China’s love of pine nuts helps Afghan exporters

Plants hope to enhance shipments to Beijing to inflate earnings

Xinhua January 10, 2022
Pine nuts stored in a godown in Azad Market in the Wazir Subdivision. Photo: Express


“I earn up to 1,000 afghani a day, depending on my work,” said Samsoor, 28, who works for Zmarai Gayanwal Limited, a pine nut processing and exporting company in Kabul.

“I love my job but we really need to export more to China. It is the only way to increase our income and keep the plant operating,” said Samsoor.

Established in 2015, Zmarai Gayanwal Limited has over 100 people working for the company now, said Zmarai Gayanwal President Sher Ali Zadran. “Between 100 to 150 people are employed directly as they work in the factory and thousands more work indirectly,” Zadran told Xinhua. “The factory pays 300 afghani a day to each worker, besides providing lunch and transportation.”

The company exported 650 tons of nuts to China last year and it is planning to hit 950 tons mark in 2022 and fetch revenue of $28,000-38,000 per ton. While Zadran is happy with his income and the progress of his plant, he hopes that more Chinese investors will see the potential earnings and use their money to create more jobs.

Khalil Rashid, managing director of a pine nuts processing and exporting company, highlighted that pine-nut trade with China had created jobs for thousands of people in his country, which had been at war for decades.

“Besides people working in the factory, their families also process nuts at home and bring them back to factory after they finish,” Rashid said.

Pine cones are harvested 10 days before they open. The cones are dried in the sun for 20 days and then smashed to release the nuts which are sorted by hand. It takes time and persistence to extract the nuts from the cones, justifying the high price.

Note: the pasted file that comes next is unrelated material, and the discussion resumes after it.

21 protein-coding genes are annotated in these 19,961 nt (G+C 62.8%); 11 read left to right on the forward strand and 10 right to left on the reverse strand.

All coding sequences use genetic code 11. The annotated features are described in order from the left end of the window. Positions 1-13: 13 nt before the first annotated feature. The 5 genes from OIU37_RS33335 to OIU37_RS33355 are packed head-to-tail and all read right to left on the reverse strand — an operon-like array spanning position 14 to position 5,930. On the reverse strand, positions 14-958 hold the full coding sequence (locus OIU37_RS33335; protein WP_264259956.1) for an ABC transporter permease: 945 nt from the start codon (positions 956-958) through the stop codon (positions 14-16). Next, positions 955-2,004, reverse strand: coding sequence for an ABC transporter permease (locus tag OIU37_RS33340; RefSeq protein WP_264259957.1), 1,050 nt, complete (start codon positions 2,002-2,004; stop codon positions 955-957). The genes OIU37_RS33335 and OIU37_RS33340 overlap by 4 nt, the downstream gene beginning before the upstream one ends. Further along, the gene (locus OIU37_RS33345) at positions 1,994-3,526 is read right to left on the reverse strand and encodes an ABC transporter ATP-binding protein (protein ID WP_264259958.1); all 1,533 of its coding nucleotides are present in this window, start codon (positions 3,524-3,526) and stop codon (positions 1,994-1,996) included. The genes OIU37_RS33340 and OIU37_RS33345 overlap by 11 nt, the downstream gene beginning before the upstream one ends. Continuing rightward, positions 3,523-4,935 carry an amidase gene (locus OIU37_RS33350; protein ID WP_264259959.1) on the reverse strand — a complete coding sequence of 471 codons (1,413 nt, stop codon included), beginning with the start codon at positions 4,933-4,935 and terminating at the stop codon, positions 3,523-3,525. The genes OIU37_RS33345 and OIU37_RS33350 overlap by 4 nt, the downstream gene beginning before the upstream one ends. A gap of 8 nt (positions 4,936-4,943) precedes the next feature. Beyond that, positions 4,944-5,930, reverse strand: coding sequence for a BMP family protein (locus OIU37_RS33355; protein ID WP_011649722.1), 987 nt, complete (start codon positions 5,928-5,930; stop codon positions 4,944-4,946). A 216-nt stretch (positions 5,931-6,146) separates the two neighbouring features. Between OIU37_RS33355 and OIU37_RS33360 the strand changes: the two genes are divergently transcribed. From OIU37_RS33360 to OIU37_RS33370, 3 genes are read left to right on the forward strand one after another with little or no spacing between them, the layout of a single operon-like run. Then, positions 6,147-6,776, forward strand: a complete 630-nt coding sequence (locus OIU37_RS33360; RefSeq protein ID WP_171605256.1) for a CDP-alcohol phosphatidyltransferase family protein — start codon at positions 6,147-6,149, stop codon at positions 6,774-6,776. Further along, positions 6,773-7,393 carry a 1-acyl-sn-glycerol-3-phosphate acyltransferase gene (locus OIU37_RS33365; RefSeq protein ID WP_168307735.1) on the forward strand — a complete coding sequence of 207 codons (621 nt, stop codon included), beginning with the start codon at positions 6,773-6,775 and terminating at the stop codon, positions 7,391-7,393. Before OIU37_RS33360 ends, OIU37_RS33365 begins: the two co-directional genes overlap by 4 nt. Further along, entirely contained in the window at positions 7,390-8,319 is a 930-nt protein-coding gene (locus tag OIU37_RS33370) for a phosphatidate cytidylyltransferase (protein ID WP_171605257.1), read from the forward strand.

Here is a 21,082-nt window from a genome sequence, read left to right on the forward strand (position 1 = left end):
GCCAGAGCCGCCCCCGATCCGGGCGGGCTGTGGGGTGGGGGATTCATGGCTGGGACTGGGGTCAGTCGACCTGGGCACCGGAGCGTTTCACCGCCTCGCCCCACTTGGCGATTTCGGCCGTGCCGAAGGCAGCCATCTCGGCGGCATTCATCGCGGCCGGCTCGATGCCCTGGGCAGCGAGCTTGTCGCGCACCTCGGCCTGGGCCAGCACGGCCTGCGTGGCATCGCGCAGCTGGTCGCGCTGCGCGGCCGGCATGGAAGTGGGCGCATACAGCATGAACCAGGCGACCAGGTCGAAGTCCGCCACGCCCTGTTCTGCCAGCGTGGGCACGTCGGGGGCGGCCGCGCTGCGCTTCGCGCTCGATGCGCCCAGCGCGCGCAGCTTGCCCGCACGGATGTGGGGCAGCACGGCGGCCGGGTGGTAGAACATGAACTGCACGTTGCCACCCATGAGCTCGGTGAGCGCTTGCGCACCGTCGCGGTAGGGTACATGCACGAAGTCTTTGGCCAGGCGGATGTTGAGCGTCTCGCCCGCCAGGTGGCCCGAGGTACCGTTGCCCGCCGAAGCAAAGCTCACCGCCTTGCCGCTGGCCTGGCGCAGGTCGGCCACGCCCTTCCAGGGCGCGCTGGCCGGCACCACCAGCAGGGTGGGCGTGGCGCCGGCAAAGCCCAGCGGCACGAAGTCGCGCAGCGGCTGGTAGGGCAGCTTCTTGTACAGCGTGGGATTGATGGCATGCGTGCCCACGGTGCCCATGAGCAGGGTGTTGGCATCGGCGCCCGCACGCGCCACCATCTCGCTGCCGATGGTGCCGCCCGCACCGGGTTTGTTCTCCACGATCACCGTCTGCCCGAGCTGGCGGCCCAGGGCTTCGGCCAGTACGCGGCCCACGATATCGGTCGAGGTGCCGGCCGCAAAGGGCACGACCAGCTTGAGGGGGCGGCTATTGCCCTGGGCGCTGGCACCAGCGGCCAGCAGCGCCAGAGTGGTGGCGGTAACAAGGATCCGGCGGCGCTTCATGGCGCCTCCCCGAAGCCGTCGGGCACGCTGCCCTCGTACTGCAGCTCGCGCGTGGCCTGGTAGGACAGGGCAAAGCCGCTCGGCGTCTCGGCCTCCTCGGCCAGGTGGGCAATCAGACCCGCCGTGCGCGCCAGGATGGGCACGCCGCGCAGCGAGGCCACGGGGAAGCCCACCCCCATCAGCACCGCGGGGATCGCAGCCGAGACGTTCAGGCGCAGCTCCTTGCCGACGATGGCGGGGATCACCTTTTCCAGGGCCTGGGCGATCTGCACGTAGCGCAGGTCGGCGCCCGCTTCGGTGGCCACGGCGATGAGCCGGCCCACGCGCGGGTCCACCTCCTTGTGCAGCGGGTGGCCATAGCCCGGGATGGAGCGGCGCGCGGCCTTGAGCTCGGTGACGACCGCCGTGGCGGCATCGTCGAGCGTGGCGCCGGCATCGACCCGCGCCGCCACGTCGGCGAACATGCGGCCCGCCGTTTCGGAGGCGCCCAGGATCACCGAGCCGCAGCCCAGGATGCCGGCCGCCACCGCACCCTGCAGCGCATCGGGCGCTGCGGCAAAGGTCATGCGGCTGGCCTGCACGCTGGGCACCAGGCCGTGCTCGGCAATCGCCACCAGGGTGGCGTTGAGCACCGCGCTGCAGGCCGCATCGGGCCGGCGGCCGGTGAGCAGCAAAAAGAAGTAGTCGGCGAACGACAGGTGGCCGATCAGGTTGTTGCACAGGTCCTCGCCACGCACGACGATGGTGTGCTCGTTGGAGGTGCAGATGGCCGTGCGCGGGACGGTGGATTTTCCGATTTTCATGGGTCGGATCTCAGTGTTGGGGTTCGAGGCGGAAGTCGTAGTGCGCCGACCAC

Afghanistan historically exported 10,000 tons of pine nuts to China each year, with more heading to Germany, the Netherlands and Italy. Exports were disrupted last year, but to China at least, trade more or less resumed at the end of October with the first air shipment of 45 tons.

Thousands of Afghans are now working with more than a dozen nut processing factories.

“We are very happy to provide more jobs for people and to make more money, not just for us but also for our workers,” said Rashid. “More exports will bring more jobs.”

According to aid agencies, more than 22 million Afghans will face severe food shortages this winter. Without overseas assistance, there is a threat of a humanitarian catastrophe.

“More than 10,000 people work in the pine-nut industry in areas of plantations, transportation and processing,” said Afghanistan Chamber of Commerce and Investment CEO Shafiqullah Atayee.

“Creating jobs could be the most effective way to help Afghans out of poverty. China is the main destination for our pine nuts,” Atayee said. “The country has a huge market for Afghan products and seems keen to import as much as we can offer them in terms of dried and fresh fruit, carpets and handicrafts.”

Afghan private airline Kam Air has flown more than 30 cargo flights to transport pine nuts to China since November 2021. “Cargo flights will continue in 2022. Kam Air and exporters are determined to increase Afghanistan’s exports,” said the airline official Mohammad Nadeam Naqshbandi.


Published in The Express Tribune, January 10, 2022.

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